In his early 90s best-selling book Beating The Street, investing legend Peter Lynch regularly discusses his favourite method of stock research - heading down to the mall to assess which businesses are thriving. While this kind of research may seem old-fashioned in the digital age, I believe there's still a lot to be said for this kind of hands-on approach when it comes to assessing the popularity of a company's product or service.
That brings me to cinema operator Cineworld Group(LSE: CINE). If you'd asked me five years ago whether the cinema would still be popular today, I would have argued that attendance would be declining, given disruptive technologies such as Netflix and Amazon Prime. However, that simply doesn't seem to be the case and I was impressed to see recently, on visiting a London Cineworld on a Friday night, that every single seat in the cinema was occupied.
Cineworld is flying high at the moment, filling more than 100m seats for the first time last year and reporting a revenue increase of 8.3% on a constant currency basis for FY2016. The company's growing presence in Eastern Europe really looks to be paying dividends, with revenue and earnings growing significantly in recent years.
On a forward P/E ratio of 19, Cineworld isn't in bargain territory, but with a big slate of films set for 2017, including Beauty And The Beast, The LEGO Batman Movie and Star Wars: Episode VIII, I reckon the company's momentum will continue. Furthermore, according to the Cineworld CFO, there's little correlation between the state of the economy and admission sales, so even if the UK does take a turn for the worse, Cineworld should hold up well.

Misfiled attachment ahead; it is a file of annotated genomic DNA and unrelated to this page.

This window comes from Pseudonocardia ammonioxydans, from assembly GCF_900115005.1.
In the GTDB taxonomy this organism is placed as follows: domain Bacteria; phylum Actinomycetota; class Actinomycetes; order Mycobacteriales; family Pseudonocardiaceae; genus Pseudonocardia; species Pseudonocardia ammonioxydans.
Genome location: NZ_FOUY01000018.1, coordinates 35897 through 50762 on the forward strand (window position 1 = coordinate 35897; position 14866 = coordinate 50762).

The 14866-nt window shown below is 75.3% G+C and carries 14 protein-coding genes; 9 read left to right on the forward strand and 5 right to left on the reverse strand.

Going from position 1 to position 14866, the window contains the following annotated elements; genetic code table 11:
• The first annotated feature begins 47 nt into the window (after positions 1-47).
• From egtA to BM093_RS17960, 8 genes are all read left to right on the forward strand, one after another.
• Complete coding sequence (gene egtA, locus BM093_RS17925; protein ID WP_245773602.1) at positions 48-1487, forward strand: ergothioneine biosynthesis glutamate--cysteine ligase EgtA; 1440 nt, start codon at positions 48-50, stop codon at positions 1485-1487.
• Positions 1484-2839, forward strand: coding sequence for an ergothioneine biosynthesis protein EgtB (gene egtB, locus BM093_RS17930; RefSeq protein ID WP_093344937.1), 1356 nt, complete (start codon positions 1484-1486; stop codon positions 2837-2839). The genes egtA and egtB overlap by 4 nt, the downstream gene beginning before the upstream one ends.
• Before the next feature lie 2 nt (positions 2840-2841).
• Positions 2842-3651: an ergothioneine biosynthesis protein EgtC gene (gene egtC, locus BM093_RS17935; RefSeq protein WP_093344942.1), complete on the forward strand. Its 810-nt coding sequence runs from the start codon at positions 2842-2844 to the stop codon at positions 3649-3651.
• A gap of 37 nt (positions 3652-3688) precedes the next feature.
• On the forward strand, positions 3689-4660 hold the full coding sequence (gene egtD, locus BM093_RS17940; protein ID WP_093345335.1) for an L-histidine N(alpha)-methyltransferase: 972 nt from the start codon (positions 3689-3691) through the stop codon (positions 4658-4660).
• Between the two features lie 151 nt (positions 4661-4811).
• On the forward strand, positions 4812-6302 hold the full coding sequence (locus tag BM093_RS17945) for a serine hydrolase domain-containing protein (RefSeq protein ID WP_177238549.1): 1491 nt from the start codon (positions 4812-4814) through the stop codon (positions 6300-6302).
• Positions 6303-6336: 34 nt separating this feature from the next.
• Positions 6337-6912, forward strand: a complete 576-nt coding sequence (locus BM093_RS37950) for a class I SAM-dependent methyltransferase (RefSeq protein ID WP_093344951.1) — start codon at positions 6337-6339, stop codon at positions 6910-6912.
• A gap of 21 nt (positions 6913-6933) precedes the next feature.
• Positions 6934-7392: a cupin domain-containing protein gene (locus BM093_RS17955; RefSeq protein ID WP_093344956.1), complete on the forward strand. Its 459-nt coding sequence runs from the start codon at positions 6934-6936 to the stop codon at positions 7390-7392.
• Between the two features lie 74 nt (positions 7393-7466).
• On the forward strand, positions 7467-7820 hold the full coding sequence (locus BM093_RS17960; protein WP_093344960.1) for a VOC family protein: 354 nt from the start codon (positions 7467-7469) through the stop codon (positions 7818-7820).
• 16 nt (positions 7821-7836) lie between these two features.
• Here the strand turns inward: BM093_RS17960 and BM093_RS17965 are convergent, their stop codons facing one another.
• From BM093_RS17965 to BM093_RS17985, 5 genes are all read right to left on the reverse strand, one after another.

Brokers are overwhelmingly positive on the stock, including HSBC, J.P. Morgan and Investec with price targets of 720p, 700p and 685p respectively. I share their positive stance, believing that Cineworld should continue to perform in 2017 and beyond.
Take advantage of the dip
Whitbread(LSE: WTB) reported third-quarter results in late January and while like-for-like sales edged up 1.7%, the market wasn't impressed. Costa Coffee sales were 4.3% higher on a like-for-like basis, while Premier Inn sales increased 1.8%, however it was the restaurant division that let the company down, with like-for-like sales declining 1.5%.
Whitbread's share price slumped 4% on the results, however I believe any share price weakness at Whitbread should be viewed as an opportunity to buy, instead of a cause for concern.
The hospitality giant has two market-leading products in Costa Coffee and Premier Inn and with each brand having less than 10% market share, there's plenty of room for growth. The company plans to open 3,700 new UK Premier Inn rooms this year, and expects to open 230-250 new Costa shops worldwide.
Whitbread shares now trade on a forward P/E ratio of 16.2, which seems reasonable for a company that has grown its revenues and earnings by 44% and 76% respectively over the last three years, and pays a dividend of 2.3%. As such, I rate the firm as one of the better value growth stocks in the FTSE 100 right now.
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Edward Sheldon owns shares in Whitbread. The Motley Fool UK has no position in any of the shares mentioned. We Fools don't all hold the same opinions, but we all believe that considering a diverse range of insights makes us better investors.